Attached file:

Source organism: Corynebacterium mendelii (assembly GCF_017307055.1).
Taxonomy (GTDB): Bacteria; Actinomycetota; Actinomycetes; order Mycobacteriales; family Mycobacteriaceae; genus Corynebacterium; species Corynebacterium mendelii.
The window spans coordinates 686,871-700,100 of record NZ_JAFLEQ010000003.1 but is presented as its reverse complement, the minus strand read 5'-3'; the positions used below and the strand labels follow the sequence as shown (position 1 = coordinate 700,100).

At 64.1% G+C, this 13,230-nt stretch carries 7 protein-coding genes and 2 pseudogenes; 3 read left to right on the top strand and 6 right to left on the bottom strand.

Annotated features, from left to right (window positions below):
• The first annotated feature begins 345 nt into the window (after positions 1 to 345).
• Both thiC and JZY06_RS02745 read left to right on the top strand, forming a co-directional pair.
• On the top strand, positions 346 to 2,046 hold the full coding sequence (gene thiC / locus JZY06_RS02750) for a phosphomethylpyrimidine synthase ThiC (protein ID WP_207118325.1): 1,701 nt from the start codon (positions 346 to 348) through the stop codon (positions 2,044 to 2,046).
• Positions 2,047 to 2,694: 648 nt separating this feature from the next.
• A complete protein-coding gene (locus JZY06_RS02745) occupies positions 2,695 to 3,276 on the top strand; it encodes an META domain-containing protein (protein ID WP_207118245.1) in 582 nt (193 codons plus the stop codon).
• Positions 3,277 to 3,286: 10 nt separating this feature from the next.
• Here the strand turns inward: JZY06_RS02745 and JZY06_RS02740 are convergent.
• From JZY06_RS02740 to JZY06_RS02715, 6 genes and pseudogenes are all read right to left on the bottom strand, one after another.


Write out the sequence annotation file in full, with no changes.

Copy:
Source organism: Corynebacterium mendelii (assembly GCF_017307055.1).
Taxonomy (GTDB): Bacteria; Actinomycetota; Actinomycetes; order Mycobacteriales; family Mycobacteriaceae; genus Corynebacterium; species Corynebacterium mendelii.
The window spans coordinates 686,871-700,100 of record NZ_JAFLEQ010000003.1 but is presented as its reverse complement, the minus strand read 5'-3'; the positions used below and the strand labels follow the sequence as shown (position 1 = coordinate 700,100).

At 64.1% G+C, this 13,230-nt stretch carries 7 protein-coding genes and 2 pseudogenes; 3 read left to right on the top strand and 6 right to left on the bottom strand.

Annotated features, from left to right (window positions below):
• The first annotated feature begins 345 nt into the window (after positions 1 to 345).
• Both thiC and JZY06_RS02745 read left to right on the top strand, forming a co-directional pair.
• On the top strand, positions 346 to 2,046 hold the full coding sequence (gene thiC / locus JZY06_RS02750) for a phosphomethylpyrimidine synthase ThiC (protein ID WP_207118325.1): 1,701 nt from the start codon (positions 346 to 348) through the stop codon (positions 2,044 to 2,046).
• Positions 2,047 to 2,694: 648 nt separating this feature from the next.
• A complete protein-coding gene (locus JZY06_RS02745) occupies positions 2,695 to 3,276 on the top strand; it encodes an META domain-containing protein (protein ID WP_207118245.1) in 582 nt (193 codons plus the stop codon).
• Positions 3,277 to 3,286: 10 nt separating this feature from the next.
• Here the strand turns inward: JZY06_RS02745 and JZY06_RS02740 are convergent.
• From JZY06_RS02740 to JZY06_RS02715, 6 genes and pseudogenes are all read right to left on the bottom strand, one after another.